A Stained-Glass Update

Since starting this blog, I have written many times that the Cross House has forty stained-glass windows.


There are forty-TWO.

I overlooked the two stained-glass transom windows in the main vestibule.

Originally though, there were forty-THREE stained-glass windows, but one went missing…



…and it was over to the left, in the Sewing Room, and looked like…



….this. Luckily, its twin was (and still is) across the room. When the above window is restored, I will have it copied. Then, once again, forty-THREE stained-glass windows will grace the Cross House. As God intended. And all the ills of the world will suddenly be righted.



The Receiving Room has been denuded of its glorious glass for awhile now. It’s amazing how the colorful glass makes each room sizzle with radiance.



This week, the radiance has returned!






This is the WIDE center window which had collapsed onto the ground, smashed into heartrending bits. Now resurrected!!!!!!!!



To each side of the center window is a matched pair of these beauties.



In the Library are three stained-glass transom windows. They look OK in this image. They did not look OK in real life.



Radiance removed. Me sad.



This is the center panel.



The lead caming is shot, there are broken pieces of glass, paint on the glass, and the wood sash is in poor (but restorable) condition. The image hugely enlarges if you click on it (as do the others).


Today, the Library windows were dropped off at Hoefer Stained-Glass, and the five restored windows from the Long Bedroom picked up!

Stained-glass was common to Victorian-era homes but one normally see less than a handful of such windows in a home. And perhaps just one. So, having forty-three stained-glass windows seems amazing. They truly are the glory of the house.

I am also constantly astounded that only one has gone missing over the years. Wow. A block away is another house by the same architect. All its stained-glass is gone. I am hoping that the owners of the home will recreate the lost panels, and I would be delighted to have them copy some of the Cross House windows.

Twenty-eight of the stained-glass windows in the Cross House are being restored as part of the Kansas Heritage Grant. This work will be completed by years end.

I am applying for a second Heritage grant, so that (in part) the remaining fourteen stained-glass windows can also be restored, and the missing one recreated. The grant is highly competitive, so…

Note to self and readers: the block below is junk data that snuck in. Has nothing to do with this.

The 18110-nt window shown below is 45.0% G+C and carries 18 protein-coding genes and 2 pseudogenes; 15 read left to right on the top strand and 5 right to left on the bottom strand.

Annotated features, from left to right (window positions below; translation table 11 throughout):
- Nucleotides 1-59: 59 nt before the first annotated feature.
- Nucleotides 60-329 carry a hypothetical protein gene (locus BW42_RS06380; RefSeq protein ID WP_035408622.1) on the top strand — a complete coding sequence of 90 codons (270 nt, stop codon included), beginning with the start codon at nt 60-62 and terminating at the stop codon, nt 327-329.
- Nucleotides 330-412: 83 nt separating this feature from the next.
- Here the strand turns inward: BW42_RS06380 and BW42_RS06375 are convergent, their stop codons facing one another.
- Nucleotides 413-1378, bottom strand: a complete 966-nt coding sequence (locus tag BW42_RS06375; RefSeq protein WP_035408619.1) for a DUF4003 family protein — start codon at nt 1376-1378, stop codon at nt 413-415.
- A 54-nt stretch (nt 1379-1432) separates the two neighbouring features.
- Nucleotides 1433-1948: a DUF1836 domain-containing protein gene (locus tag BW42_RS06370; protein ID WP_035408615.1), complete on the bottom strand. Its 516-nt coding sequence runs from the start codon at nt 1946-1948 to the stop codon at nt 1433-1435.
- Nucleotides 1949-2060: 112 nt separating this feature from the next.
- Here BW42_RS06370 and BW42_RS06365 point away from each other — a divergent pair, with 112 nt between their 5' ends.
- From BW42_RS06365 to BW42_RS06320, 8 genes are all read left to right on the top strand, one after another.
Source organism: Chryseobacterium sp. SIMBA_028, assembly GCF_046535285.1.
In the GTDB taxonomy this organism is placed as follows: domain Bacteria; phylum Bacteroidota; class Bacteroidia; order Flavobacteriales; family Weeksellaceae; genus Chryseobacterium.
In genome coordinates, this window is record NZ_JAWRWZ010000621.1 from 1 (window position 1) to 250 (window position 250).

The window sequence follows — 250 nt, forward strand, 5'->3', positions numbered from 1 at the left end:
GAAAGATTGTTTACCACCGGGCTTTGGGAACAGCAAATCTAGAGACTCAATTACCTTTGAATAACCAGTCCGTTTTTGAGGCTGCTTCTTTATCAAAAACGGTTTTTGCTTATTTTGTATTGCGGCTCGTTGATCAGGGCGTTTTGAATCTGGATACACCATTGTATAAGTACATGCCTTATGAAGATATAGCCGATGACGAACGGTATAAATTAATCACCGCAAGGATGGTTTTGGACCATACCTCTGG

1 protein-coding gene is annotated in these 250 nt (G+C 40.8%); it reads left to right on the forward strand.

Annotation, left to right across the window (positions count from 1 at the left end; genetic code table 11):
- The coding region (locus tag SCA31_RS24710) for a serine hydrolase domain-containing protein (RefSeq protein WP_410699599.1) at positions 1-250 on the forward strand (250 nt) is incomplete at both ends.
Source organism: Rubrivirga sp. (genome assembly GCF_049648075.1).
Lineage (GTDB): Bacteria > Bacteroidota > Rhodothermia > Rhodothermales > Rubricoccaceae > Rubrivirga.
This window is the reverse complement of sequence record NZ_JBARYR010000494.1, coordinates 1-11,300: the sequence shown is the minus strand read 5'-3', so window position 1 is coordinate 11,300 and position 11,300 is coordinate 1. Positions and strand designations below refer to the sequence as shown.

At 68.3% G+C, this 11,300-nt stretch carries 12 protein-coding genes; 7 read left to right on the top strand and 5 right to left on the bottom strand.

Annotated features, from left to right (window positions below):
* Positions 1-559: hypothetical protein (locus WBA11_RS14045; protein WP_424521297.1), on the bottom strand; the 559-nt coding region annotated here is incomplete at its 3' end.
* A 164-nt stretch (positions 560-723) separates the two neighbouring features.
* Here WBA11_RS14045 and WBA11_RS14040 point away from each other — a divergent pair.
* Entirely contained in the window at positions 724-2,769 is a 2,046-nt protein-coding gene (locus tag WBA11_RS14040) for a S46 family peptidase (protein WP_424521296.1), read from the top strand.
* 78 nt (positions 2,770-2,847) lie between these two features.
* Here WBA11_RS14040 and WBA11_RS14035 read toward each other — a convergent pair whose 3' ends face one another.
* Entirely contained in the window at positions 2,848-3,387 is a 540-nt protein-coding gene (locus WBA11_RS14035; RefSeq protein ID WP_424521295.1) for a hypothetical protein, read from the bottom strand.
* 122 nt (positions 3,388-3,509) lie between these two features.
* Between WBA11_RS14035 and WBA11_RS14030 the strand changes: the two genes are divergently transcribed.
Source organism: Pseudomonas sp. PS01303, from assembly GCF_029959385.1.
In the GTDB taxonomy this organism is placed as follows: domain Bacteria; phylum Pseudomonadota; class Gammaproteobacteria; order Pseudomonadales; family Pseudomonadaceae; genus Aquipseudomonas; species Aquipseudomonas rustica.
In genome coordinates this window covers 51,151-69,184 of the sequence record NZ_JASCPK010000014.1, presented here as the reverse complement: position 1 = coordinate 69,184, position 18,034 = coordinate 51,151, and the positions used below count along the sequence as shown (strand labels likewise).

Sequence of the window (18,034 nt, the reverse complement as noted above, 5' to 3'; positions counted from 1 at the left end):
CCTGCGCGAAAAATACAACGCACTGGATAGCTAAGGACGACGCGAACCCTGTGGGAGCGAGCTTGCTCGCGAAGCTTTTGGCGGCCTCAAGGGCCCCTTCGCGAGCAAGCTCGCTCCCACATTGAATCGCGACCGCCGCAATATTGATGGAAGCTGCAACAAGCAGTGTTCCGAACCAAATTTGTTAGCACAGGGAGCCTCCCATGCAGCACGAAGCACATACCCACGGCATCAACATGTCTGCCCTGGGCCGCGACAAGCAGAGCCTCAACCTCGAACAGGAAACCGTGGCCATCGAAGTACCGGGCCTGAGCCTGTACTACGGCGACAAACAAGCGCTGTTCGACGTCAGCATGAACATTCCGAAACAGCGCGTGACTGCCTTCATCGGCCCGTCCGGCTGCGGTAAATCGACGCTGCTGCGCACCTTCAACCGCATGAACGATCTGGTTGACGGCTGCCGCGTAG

…everybody cross their fingers!






  1. Barb Sanford on August 16, 2016 at 8:06 pm

    Crossing my fingers (even if it DOES make it hard to type).

    • Ross on August 16, 2016 at 8:08 pm

      Crossing your toes should work, too!

  2. Brandy Mulvaine on August 16, 2016 at 8:14 pm

    Fingers, toes, and eyes!

    • Ross on August 16, 2016 at 8:20 pm

      I forgot about eyes!

  3. Tony Bianchini on August 16, 2016 at 9:10 pm

    I love the double entendre here!

    • Ross on August 16, 2016 at 9:18 pm


  4. nathan davis on August 16, 2016 at 11:06 pm

    Fingers crossed! Also, it is truly incredible that in such a longtime, none of the windows were removed (save the one removed as a byproduct of an alteration). Amazing that not one of them fell victim to the mindless destruction from the 20s onward.

  5. Tony Bianchini on August 17, 2016 at 8:09 am

    Crossing our fingers, for the Cross house…

  6. Paul Tyler on August 17, 2016 at 5:28 pm

    Thats pretty amazing that all but one window survived at a time when Queen Anne victorian was out of style. I believe the house was waiting for you to restore it. It was destine to be. Beautiful windows! Crowned jewels of the house. I hope I can get the chance to come see the Cross house and chat with you. 😀

    • Ross on August 17, 2016 at 6:57 pm

      I will give you the grand tour!

      • Paul Tyler on August 21, 2016 at 8:02 pm

        That would be awesome! Thank u

  7. Brandy Mulvaine on August 17, 2016 at 8:36 pm

    I highly recommend the grand tour! Seeing the Cross house in person was such a cool thing, and meeting Ross of course!

  8. Meghan, UK on August 18, 2016 at 8:20 am

    Fingers crossed from across the pond, too! These pictures, and every new story about the restoration are delightful.

  9. Pat on August 18, 2016 at 11:55 am

    Crossing fingers! What an amazing difference it makes in the receiving room.

  10. Karrin Huhmann on August 18, 2016 at 12:43 pm

    If any sort of public testimonials from Kansas residents are part of, or helpful to your grant application — well, just let us know!

  11. Mary Ann Lammersen on November 17, 2016 at 1:27 pm

    I love that I can see the originals so close up!…thankyou! Question: what was the title of your post which showed pictures of all the stained glass pretties? I am inspired to recreate some of these patterns. I had noted before that there is a similar panel in our dining room, scavenged from the wrecking ball. I agree that these designs inspire happiness and optimism. I have saved a favorite childhood possession…a small book titled “Cheerful”…and have treasured it for a long time. It is about a city church mouse who used to dream about living in a land like the stained glass church windows he admired. He gets his wish when he accidentally gets transported to the country in an Easter package sent to a lady’s granddaughter…in the beautiful countyside! …sigh, I am a sucker for a nostalgic story about stained glass windows!!

  12. djd_fr on January 16, 2017 at 5:39 am

    The work on the windows seems to be moving right along, but maybe because I have been reading your blog over a period of a few days. 🙂

    Unfortunately our house’s style would not go with stained glass. I really admire how you recuperate the wooden parts also.

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